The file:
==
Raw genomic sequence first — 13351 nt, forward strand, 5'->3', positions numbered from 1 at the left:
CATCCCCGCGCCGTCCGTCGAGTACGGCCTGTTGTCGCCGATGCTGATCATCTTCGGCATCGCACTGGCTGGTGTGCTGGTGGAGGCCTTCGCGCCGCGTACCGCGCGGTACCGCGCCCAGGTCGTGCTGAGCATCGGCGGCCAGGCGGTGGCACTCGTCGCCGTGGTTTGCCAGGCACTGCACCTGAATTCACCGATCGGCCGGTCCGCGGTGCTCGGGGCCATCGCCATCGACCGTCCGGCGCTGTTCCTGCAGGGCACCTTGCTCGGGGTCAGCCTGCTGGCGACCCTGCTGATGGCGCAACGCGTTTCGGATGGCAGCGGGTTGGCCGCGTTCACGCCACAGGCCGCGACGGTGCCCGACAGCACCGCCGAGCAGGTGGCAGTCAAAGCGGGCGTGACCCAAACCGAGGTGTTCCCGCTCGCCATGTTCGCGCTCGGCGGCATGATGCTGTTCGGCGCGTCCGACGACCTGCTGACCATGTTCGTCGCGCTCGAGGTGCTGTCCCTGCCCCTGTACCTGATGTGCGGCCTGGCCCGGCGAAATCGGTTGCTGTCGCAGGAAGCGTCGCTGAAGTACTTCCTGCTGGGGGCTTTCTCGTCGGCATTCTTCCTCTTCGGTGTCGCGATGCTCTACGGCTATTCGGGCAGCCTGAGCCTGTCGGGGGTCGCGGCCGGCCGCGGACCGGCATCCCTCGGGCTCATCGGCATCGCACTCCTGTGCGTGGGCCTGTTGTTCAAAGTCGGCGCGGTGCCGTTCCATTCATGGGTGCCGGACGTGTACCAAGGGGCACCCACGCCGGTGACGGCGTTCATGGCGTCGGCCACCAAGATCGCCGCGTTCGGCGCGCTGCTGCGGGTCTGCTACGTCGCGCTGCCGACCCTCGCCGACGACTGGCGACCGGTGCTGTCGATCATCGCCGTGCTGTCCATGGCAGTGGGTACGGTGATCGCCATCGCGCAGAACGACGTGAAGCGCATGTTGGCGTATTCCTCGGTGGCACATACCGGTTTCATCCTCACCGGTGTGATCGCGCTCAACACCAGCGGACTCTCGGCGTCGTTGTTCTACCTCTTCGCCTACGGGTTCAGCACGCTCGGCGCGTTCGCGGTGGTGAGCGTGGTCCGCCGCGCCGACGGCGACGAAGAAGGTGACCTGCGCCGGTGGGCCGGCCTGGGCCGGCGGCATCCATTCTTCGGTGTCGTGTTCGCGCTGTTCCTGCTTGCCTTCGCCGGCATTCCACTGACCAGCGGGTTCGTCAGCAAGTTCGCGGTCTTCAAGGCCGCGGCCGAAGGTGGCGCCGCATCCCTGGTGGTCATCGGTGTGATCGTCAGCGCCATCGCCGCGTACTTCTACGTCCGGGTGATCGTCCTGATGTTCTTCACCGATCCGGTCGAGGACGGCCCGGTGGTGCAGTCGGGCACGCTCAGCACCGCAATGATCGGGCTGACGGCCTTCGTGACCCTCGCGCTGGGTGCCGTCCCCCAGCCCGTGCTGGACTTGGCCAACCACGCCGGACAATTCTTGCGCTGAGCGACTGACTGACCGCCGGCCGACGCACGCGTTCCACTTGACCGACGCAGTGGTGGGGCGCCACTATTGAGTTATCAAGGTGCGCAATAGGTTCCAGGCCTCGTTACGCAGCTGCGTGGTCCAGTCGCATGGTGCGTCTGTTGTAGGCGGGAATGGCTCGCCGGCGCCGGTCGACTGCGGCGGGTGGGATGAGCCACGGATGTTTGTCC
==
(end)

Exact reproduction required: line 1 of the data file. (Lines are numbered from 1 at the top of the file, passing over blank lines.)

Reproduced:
Raw genomic sequence first — 13351 nt, forward strand, 5'->3', positions numbered from 1 at the left: